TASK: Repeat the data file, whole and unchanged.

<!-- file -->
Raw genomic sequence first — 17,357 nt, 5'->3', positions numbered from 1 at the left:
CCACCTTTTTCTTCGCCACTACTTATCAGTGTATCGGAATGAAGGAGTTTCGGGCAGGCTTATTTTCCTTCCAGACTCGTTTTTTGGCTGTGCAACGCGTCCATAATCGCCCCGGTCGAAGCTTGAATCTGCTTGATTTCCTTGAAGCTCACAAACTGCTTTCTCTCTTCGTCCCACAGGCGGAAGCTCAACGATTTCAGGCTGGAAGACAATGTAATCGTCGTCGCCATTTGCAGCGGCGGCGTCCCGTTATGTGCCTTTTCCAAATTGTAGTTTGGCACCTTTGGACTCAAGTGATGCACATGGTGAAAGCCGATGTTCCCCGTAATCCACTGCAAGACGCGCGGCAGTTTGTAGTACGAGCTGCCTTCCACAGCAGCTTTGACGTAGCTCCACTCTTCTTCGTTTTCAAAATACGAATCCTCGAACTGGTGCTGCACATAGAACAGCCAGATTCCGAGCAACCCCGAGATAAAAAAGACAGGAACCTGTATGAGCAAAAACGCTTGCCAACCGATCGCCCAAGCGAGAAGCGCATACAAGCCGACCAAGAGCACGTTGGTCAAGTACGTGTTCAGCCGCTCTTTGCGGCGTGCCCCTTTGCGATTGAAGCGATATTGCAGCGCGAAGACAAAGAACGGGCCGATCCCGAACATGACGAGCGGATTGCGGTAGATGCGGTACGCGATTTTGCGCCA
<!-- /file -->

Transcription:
Raw genomic sequence first — 17,357 nt, 5'->3', positions numbered from 1 at the left:
CCACCTTTTTCTTCGCCACTACTTATCAGTGTATCGGAATGAAGGAGTTTCGGGCAGGCTTATTTTCCTTCCAGACTCGTTTTTTGGCTGTGCAACGCGTCCATAATCGCCCCGGTCGAAGCTTGAATCTGCTTGATTTCCTTGAAGCTCACAAACTGCTTTCTCTCTTCGTCCCACAGGCGGAAGCTCAACGATTTCAGGCTGGAAGACAATGTAATCGTCGTCGCCATTTGCAGCGGCGGCGTCCCGTTATGTGCCTTTTCCAAATTGTAGTTTGGCACCTTTGGACTCAAGTGATGCACATGGTGAAAGCCGATGTTCCCCGTAATCCACTGCAAGACGCGCGGCAGTTTGTAGTACGAGCTGCCTTCCACAGCAGCTTTGACGTAGCTCCACTCTTCTTCGTTTTCAAAATACGAATCCTCGAACTGGTGCTGCACATAGAACAGCCAGATTCCGAGCAACCCCGAGATAAAAAAGACAGGAACCTGTATGAGCAAAAACGCTTGCCAACCGATCGCCCAAGCGAGAAGCGCATACAAGCCGACCAAGAGCACGTTGGTCAAGTACGTGTTCAGCCGCTCTTTGCGGCGTGCCCCTTTGCGATTGAAGCGATATTGCAGCGCGAAGACAAAGAACGGGCCGATCCCGAACATGACGAGCGGATTGCGGTAGATGCGGTACGCGATTTTGCGCCA